Upgrading my main file server to CentOS 8

The story

With the recent slowdown in packages for CentOS 7, I have been preparing to update at least my main file server to CentOS 8. Thankfully, when I was migrating my entire infrastructure to Linux 3+ years ago, I architected my file server with an OS drive and a data drive.
And from my vast stores of old hard disks, I pulled out a drive whose record indicates that it previously was the “C:\” drive for that exact same hardware, from 2015-2017. And now it is running instance 4 on that exact same platform, a Dell Precision Workstation 490.
Before I was ready to schedule the downtime window, I practiced all the possible configs on a CentOS 8 vm.
I wrote down the items I wanted to make sure get set up on the new install.

  • apache with exact configs
  • samba with freeipa user auth
  • nfs
  • Plex media server
  • my local mirrors of CentOS, Fedora, Devuan, and my OBS
  • Master sync
    • Google drive (rclone, from /root/.config)
    • SpiderOakONE (from /root/.config)
  • Rbup (my local backup shell script)
  • All cronjobs (mostly the above tasks)
  • Custom ssh config
  • FreeIPA auth for ssh
  • custom firewall rules
  • /etc/installed directory
  • custom Google Photos image sync (another rclone task)

Those are my notes before doing any work on the production system.
So, after collecting my thoughts and config files and practicing on a vm, and selecting a downtime window, I shut down my file server, removed its OS drive, stuck in the new one, and installed CentOS 8 minimal.
Then, I followed a bunch of steps, loosely in order, to replicate my previous setup.
I had to load up my root ca cert, before I joined it to IPA, so dnf could get through my transparent proxy.
I copy-pasted in the value from my workstation’s /etc/ipa/ca.crt to /etc/pki/ca-trust/source/anchors/ca-ipa.example.com.crt.

sudo update-ca-certs

Then, I installed my minimal software.

sudo dnf --setopt=install_weak_deps=False install bgscripts-core bash-completion expect
sudo dnf --setopt=install_weak_deps=False install bc bind-utils cifs-utils cryptsetup dosfstools epel-release expect firewalld git iotop mailx man mlocate net-tools nfs-utils parted python3-policycoreutils rpm-build rsync strace sysstat tcpdump telnet vim wget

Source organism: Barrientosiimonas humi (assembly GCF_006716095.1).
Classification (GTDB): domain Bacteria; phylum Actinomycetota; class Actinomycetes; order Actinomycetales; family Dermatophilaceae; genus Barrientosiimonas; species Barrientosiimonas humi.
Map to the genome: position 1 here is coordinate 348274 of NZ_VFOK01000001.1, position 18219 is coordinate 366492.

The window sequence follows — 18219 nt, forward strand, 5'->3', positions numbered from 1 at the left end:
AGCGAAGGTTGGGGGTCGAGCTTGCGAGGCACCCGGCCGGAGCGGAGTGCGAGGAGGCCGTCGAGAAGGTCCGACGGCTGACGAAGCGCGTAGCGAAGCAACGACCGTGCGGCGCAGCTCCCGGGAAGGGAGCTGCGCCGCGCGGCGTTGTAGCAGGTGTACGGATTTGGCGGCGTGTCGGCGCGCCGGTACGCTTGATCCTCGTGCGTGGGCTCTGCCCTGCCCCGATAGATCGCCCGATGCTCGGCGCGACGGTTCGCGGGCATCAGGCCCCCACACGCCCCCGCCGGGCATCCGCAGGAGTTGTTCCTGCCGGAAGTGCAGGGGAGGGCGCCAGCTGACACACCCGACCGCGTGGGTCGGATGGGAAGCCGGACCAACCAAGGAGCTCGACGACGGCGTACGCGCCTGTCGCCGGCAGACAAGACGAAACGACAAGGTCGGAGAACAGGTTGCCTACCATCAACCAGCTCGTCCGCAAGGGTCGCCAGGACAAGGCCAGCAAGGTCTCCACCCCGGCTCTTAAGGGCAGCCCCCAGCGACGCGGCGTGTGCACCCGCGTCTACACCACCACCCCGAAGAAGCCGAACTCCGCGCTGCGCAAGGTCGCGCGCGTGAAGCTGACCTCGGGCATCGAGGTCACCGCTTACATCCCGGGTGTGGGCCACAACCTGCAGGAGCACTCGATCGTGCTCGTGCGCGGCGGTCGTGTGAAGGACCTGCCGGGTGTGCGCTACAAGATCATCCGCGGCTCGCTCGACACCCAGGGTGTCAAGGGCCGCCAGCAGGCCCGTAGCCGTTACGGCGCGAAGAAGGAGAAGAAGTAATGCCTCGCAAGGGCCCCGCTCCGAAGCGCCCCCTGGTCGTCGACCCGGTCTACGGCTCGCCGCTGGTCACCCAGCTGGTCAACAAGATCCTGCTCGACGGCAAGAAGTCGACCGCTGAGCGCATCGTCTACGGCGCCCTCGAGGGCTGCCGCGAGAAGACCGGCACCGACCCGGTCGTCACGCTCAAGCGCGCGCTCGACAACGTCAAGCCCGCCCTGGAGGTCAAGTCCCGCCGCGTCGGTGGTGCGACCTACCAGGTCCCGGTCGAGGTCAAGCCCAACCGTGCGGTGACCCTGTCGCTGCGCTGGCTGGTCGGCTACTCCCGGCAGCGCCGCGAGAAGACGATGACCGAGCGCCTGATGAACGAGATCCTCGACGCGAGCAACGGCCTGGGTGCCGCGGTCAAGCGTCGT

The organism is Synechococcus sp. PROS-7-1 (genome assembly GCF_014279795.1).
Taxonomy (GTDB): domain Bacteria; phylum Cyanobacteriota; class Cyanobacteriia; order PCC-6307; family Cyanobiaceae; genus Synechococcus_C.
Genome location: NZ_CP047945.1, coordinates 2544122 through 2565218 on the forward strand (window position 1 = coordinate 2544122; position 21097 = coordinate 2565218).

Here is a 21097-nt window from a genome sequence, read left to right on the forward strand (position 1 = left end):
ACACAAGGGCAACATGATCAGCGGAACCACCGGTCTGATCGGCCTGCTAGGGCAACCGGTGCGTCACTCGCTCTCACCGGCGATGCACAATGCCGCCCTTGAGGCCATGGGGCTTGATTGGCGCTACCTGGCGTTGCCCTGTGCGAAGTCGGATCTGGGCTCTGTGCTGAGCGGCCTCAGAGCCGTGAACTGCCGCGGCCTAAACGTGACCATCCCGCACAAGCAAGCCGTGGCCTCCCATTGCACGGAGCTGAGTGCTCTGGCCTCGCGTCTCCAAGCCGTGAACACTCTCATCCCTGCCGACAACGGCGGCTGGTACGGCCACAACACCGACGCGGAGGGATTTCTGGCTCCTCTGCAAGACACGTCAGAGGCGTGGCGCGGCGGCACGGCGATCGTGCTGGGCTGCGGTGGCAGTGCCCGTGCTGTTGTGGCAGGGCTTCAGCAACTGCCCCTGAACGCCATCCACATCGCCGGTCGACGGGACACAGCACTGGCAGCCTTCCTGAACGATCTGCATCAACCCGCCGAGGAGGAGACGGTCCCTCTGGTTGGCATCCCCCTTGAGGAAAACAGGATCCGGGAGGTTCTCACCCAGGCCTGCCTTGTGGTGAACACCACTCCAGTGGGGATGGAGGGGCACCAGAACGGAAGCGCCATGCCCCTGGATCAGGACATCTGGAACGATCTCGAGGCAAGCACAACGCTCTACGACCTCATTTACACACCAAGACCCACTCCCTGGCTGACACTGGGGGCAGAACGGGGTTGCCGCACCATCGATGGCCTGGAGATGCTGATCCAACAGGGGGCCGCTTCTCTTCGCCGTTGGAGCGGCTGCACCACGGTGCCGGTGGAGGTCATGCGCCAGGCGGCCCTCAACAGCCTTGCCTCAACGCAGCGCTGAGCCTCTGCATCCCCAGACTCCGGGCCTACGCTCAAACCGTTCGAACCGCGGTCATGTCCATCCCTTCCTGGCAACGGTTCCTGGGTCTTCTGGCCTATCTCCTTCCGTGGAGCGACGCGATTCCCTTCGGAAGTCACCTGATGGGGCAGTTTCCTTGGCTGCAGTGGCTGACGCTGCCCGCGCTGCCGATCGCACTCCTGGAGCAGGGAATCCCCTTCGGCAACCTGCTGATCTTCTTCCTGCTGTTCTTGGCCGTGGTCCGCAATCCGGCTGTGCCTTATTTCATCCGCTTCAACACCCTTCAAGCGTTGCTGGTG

sudo dnf --setopt=install_weak_deps=False install screen p7zip
sudo dnf remove iwl*

I mounted up my data drive’s logical volumes to /var/server1.
And now came time for FreeIPA! With CentOS 8, FreeIPA is now in a “module” repository and since I need ipa-server-trust-ad, I have to use the full module (DL1).

sudo dnf --setopt=install_weak_deps=False install @idm:DL1 ipa-server-trust-ad ipa-client
time sudo ipa-client-install --force-join --mkhomedir --principal=domainjoin --password=SEEKEEPASS

I knew I would need –force-join because I was using the same hostname as before, and as is typical, I failed to remove the old host.
Before logging in, I set up my user’s home directory to use the data drive with a symlink.

sudo ln -s /var/server1/shares/bgstack15 /home/bgstack15

And now I could log in as my domain user! So now it was time for setting up Samba with FreeIPA auth.
Instead of duplicating that content, just read the linked post.
I am uncertain if I had documented this though, but I added this for good measure:

sudo setsebool -P samba_export_all_rw 1

Here is where I had forgotten my first config file. I had to plug in my old disk drive and fetch my /etc/samba/smb.conf.
All my firewall configs in one fell swoop.

sudo cp -p /var/server1/shares/public/Support/Systems/server1/prep/*xml /lib/firewalld/services/
sudo firewall-cmd --reload
sudo firewall-cmd --permanent --add-service=http-example --add-service=freeipa-samba --add-service=nfs-mod --add-service=plexmediaserver
sudo firewall-cmd --reload

And for my nfs settings.

sudo dnf -y install nfs-utils
sudo systemctl enable rpcbind nfs-server --now

I set up my /etc/exports with my main shares:

/var/server1/shares 192.168.1.0/24(rw,sync,insecure)

And then update the running exports.

sudo exportfs -a

I had to copy in my mirror files for CentOS, Fedora, etc. I don’t have a blog post for this topic, surprisingly. So go search it, until I write something about it. It’s mostly just rsync to a known valid mirror for each distro and a cron entry.
For cron, I just copied in my archived files. And then I read them to make sure I would have everything established for the jobs. Rclone for one:

sudo dnf install rclone

I was pleased to learn that rclone 1.51.0 is now packaged by the distro. I had to use a binary release in the past.